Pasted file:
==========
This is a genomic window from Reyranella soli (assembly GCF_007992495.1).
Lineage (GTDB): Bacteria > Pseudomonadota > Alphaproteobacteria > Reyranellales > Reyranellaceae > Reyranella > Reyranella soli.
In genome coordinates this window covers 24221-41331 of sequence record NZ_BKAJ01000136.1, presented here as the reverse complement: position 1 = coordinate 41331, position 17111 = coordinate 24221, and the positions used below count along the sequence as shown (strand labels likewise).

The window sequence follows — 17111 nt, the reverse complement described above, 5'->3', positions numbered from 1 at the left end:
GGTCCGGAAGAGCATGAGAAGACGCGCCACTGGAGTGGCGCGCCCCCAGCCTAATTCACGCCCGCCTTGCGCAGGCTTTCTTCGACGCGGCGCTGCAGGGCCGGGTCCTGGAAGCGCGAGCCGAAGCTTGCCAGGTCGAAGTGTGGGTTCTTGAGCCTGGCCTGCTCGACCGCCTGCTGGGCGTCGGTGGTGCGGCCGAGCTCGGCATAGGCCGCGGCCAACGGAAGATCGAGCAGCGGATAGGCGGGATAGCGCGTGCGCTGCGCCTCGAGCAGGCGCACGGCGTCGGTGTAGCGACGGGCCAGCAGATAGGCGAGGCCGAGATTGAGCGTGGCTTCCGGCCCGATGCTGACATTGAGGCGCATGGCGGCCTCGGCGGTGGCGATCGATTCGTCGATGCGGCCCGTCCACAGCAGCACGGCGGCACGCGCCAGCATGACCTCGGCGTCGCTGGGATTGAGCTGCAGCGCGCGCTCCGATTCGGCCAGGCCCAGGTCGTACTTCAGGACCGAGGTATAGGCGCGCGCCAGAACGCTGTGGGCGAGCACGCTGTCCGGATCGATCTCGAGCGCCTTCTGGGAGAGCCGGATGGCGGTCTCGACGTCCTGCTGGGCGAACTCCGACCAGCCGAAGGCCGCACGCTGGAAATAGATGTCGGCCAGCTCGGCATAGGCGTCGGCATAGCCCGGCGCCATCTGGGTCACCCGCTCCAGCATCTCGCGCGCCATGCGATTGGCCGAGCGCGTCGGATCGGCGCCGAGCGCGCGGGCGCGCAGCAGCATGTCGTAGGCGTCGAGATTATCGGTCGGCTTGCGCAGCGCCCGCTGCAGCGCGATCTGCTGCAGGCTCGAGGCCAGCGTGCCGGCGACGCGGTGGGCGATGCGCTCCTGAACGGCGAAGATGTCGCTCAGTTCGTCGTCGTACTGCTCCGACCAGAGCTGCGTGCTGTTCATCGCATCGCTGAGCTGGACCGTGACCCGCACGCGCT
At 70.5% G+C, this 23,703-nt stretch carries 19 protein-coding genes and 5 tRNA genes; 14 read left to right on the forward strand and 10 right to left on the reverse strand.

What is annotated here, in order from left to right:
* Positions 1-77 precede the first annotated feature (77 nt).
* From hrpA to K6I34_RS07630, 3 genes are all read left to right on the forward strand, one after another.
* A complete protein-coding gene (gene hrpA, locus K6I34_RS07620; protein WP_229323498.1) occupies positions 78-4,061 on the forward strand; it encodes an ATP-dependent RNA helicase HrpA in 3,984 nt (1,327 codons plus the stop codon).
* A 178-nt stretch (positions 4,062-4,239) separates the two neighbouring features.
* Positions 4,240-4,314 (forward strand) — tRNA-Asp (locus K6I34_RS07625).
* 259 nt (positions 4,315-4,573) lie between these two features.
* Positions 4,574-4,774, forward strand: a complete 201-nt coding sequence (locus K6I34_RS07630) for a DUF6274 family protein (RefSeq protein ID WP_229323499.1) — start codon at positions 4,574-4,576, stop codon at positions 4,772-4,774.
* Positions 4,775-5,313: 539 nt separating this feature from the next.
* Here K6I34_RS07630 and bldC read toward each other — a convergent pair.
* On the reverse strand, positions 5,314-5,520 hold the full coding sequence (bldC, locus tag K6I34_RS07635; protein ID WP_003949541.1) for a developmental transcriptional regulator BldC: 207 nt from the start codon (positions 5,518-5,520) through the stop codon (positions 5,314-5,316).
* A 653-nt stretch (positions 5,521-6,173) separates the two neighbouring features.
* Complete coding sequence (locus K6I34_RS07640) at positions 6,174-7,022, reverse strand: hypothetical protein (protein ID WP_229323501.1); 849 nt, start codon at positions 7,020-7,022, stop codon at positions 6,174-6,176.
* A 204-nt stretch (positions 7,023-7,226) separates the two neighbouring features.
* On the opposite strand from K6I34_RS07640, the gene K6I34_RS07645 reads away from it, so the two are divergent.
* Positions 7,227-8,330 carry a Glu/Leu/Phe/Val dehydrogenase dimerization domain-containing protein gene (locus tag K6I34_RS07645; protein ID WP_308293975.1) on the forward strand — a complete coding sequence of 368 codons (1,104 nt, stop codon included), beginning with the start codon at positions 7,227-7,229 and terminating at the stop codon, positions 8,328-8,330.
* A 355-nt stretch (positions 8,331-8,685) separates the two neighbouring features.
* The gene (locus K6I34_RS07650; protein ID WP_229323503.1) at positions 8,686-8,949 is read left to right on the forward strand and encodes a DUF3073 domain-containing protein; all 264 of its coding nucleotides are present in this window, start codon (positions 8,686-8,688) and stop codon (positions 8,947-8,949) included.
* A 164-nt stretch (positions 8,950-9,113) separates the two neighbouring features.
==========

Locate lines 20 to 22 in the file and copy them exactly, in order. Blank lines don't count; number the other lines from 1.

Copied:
* A 204-nt stretch (positions 7,023-7,226) separates the two neighbouring features.
* On the opposite strand from K6I34_RS07640, the gene K6I34_RS07645 reads away from it, so the two are divergent.
* Positions 7,227-8,330 carry a Glu/Leu/Phe/Val dehydrogenase dimerization domain-containing protein gene (locus tag K6I34_RS07645; protein ID WP_308293975.1) on the forward strand — a complete coding sequence of 368 codons (1,104 nt, stop codon included), beginning with the start codon at positions 7,227-7,229 and terminating at the stop codon, positions 8,328-8,330.